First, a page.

Where would we be without them? When I look back to the time when I
was eight, I'm horrified at the sheer narrowness of my range of
talents. No wonder I was morose when not only was I not able to
make a mushroom risotto, I wouldn't even have been able to tell you
what a risotto was (though I was aware of mushrooms, which I knew
came from Croydon).
It's reassuring, then, to discover that the internet is suffused
with websites falling over themselves to help us acquire the skills
we need to survive in a world of terrorism, food price inflation,
melting ice caps and embarrassing pauses in conversation.
For instance, I had to look no further than the homepage of How To
Do Things (howtodothings.com) to find
out not only 'How to choose an outdoor fireplace' but also 'How to
do a self-directed retreat'. Now if I am in social situation and
experience an embarrassing pause in conversation, I can fill it
with talk of fireplaces and my inner self until the other person
loses consciousness and I can move on to the attractive young woman
playing with the poetry fridge magnets in the kitchen.
Though useful in the short term, even I admit that such skills will
not kit me out for the long haul that is eternal existence. Thus it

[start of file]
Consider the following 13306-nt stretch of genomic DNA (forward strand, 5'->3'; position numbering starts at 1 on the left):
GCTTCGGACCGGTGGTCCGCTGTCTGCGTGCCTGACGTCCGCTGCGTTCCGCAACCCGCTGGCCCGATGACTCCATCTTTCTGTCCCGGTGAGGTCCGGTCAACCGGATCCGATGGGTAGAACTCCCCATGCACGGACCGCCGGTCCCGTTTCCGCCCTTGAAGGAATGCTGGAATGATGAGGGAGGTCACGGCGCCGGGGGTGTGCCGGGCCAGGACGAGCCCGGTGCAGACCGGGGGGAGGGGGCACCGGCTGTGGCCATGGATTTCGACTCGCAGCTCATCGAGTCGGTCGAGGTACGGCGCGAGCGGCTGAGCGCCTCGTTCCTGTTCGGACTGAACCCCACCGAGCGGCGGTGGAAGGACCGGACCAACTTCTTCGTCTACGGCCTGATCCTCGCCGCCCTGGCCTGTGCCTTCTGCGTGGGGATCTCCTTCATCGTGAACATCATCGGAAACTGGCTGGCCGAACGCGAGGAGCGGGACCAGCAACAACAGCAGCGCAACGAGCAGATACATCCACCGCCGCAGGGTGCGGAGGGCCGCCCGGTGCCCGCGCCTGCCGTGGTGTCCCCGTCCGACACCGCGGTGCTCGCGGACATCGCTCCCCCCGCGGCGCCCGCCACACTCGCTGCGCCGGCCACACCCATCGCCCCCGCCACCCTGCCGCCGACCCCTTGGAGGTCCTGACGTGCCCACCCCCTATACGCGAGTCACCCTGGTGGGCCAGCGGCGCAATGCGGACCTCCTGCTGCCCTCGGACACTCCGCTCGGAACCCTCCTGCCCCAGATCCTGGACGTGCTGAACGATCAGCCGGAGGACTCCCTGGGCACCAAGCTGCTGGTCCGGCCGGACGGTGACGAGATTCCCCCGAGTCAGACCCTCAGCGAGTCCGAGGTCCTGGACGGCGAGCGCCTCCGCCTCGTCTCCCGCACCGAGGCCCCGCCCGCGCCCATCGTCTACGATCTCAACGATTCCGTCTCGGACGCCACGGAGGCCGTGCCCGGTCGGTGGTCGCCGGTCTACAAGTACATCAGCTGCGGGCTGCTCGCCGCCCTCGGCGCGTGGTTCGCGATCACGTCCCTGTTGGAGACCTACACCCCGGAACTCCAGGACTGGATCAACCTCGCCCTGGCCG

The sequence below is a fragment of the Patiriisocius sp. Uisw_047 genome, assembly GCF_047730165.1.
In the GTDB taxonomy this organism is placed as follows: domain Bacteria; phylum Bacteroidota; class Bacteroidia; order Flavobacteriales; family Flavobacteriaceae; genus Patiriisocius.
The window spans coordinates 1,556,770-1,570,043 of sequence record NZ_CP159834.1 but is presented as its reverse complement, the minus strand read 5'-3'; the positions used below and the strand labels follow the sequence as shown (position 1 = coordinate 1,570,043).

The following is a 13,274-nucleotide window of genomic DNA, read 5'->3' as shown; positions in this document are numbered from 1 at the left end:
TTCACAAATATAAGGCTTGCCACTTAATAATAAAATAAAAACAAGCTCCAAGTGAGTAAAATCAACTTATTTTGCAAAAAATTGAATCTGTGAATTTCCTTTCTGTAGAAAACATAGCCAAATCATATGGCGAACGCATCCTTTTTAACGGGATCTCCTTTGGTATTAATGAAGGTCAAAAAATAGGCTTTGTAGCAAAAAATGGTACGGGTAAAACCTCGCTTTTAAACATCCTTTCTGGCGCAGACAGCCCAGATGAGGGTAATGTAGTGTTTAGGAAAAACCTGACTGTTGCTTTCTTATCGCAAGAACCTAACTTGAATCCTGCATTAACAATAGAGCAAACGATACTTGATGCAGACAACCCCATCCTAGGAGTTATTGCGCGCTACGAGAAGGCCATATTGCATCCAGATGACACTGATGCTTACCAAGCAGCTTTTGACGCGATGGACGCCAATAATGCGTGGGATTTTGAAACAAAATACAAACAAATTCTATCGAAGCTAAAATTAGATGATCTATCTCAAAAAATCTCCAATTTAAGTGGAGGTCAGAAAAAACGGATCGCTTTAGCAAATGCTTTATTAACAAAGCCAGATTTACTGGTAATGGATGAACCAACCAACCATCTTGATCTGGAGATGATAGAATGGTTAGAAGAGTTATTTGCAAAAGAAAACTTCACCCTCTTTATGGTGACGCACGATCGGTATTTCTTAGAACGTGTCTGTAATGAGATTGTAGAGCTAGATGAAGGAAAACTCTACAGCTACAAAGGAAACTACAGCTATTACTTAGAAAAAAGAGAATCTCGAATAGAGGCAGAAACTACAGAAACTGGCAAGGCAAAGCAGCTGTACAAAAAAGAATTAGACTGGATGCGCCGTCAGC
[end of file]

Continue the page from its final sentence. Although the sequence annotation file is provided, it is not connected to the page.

was that I found myself whipping 'God' off the fridge and into the
How To Do Things search box. Intriguingly, 'How to believe in God'
was listed before 'How to search for God'. I suppose if you're an
agnostic and you screw yourself up to believing in God it gives the
search more of a treasure hunt feel than a wild goose chase, which
must give the seeker some heart. Unfortunately, I got stuck on the
second point of the advice on how to search for God, viz: 'A
self-slayer is one who does not realize Atman'.
Over at the headquarters of eHow (eHow.com) they wouldn't dream of not
realizing Atman, zed or no zed. Their top ten eHows were a mite
offputting, eHowever. I find it unlikely that of all the talents we
English-speaking humans might thirst to acquire, 'How to brush your
dog's or cat's teeth' is unlikely to be the second most pressing of
Still, I persevered, despite the stale odour of cat food breathed
over me by young Nipsy, and was gratified to discover that eHow
offers not only a means of finding God but also sure-fire methods
of obeying, trusting, pleasing, waiting on (you should never stack
at the table apparently), praying to, interacting with, hearing the
voice of and, perhaps most importantly, choosing one's God.
But it's the finding that most interested me, so I was relieved to
learn that: 'Religion has gotten a bad rap due to flawed people,
not a flawed God.' Of rather less value was the news that finding
God 'only requires belief and faith'. So, easy-peasy then. Skills -
they're not all they're cracked up to be, you know.